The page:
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Cryphonectria parasitica (chestnut blight) in Victoria

Fecha de publicación
Jue, 28 Jul 2022, 01:20
Última actualización
Jul. 28, 2022, 1:22 a.m.
Número del informe
Plaga identificada
Cryphonectria parasitica - (ENDOPA)
Estado del informe
Chestnut (Castanea sativa) is considered the primary host but oaks can also be affected.
Pest Status (ISPM 8 - 2021)
  • Present: not widely distributed and under official control
Distribución geográfica
Chestnut blight occurs in Japan, China, Korea, USA, Canada, and throughout Europe. In Australia, the disease has only been detected in north-east Victoria.

In 2010 Chestnut blight was detected at two properties in Eurobin, Victoria with subsequent detections made in Eurobin in the following years. A Nationally cost-shared eradication response was undertaken in Victoria and ran until October 2019. In October 2019 it was determined that Chestnut blight is no longer technically feasible to eradicate from Australia, after further detections of the disease in 2017 and 2018.

The Victorian Government and Chestnuts Australia Inc. (CAI) are working in partnership to apply official controls for the disease. CAI and the chestnut industry deliver a surveillance and infected tree removal program that is supported by Victorian Government policy and classification of C. parasitica as an exotic pest under the Plant Biosecurity Act 2010. This ensures any infected host tree is rapidly removed and infection containment is achieved.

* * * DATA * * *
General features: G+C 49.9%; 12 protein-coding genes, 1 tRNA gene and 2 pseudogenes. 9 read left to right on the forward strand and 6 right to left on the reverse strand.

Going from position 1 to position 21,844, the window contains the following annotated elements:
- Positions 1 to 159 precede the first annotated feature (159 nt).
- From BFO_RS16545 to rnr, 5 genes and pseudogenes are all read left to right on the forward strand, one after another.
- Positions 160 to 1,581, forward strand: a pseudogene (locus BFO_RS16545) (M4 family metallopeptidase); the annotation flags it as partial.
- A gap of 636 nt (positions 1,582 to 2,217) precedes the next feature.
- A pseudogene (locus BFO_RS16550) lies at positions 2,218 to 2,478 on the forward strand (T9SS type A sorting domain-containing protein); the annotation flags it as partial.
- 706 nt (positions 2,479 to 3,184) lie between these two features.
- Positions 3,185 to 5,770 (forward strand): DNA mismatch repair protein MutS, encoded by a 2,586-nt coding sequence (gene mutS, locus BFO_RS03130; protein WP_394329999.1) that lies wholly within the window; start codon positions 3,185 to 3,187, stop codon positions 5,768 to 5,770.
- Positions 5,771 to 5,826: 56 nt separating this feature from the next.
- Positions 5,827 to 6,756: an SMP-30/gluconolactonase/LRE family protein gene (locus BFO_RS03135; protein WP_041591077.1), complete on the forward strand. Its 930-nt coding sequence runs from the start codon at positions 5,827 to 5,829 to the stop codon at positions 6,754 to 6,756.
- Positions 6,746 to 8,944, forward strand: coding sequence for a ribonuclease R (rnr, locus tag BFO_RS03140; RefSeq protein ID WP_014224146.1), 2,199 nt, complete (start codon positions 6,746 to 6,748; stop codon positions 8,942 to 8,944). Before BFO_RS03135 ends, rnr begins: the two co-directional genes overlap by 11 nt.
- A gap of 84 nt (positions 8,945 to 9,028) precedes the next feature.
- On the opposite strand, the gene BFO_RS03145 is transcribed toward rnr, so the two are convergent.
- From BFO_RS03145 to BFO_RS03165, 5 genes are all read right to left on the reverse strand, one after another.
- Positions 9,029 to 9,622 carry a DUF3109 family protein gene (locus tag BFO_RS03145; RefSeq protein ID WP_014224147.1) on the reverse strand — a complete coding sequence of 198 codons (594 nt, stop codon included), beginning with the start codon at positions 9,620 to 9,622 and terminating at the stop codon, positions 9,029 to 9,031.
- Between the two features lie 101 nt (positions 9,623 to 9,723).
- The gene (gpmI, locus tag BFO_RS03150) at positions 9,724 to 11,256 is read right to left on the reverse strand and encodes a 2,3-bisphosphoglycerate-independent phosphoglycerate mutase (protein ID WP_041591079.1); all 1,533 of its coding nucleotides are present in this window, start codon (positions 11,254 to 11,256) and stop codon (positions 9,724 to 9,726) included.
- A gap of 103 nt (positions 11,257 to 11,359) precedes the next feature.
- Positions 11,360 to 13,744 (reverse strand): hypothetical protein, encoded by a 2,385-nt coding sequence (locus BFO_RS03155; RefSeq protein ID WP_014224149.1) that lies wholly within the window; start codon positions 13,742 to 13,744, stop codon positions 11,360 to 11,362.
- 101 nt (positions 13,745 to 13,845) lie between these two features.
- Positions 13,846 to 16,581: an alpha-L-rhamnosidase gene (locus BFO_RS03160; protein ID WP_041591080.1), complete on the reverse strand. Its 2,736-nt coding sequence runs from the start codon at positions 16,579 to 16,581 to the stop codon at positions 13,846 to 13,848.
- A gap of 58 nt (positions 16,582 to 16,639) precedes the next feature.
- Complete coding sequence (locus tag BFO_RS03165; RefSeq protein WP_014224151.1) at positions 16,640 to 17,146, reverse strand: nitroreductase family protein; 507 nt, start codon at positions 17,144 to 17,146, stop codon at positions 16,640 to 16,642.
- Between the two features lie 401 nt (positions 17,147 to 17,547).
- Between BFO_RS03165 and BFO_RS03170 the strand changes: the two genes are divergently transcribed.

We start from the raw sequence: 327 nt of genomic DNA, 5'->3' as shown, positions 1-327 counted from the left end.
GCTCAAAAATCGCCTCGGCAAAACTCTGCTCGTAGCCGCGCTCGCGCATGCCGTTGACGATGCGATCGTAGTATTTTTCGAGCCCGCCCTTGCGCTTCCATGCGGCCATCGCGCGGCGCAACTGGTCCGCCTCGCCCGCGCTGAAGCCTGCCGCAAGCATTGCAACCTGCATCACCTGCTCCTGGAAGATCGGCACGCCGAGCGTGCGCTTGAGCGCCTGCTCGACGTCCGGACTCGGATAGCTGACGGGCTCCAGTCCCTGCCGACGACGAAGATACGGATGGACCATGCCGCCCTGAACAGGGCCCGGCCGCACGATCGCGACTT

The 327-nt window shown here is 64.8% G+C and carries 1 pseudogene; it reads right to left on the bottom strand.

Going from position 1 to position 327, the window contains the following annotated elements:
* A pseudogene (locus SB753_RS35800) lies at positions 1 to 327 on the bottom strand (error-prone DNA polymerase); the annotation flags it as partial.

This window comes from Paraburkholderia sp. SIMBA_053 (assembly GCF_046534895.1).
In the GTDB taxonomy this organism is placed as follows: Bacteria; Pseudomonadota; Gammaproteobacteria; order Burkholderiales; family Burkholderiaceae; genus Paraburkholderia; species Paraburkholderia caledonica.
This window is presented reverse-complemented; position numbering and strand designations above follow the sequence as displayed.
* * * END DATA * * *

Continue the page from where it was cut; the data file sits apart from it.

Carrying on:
Chestnut blight is a serious fungal disease which mostly affects the trunk and branches. It invades stems and branches of any size and causes cankers that can grow rapidly. In most cases, these cankers continue to develop until the stem or branches are girdled and the tree is entirely colonised and eventually dies. Chestnut blight is considered a significant and damaging disease of chestnut and is a quarantine pest for Australia. It poses a threat to Australia's small but locally important chestnut industry. Chestnut and oak trees also offer significant amenity value as street and garden trees in southern areas of Australia.
Contacto para obtener más información
Australian Chief Plant Protection Officer Australian Government Department of Agriculture, Fisheries and Forestry GPO Box 858 Canberra ACT 2601 [email protected]
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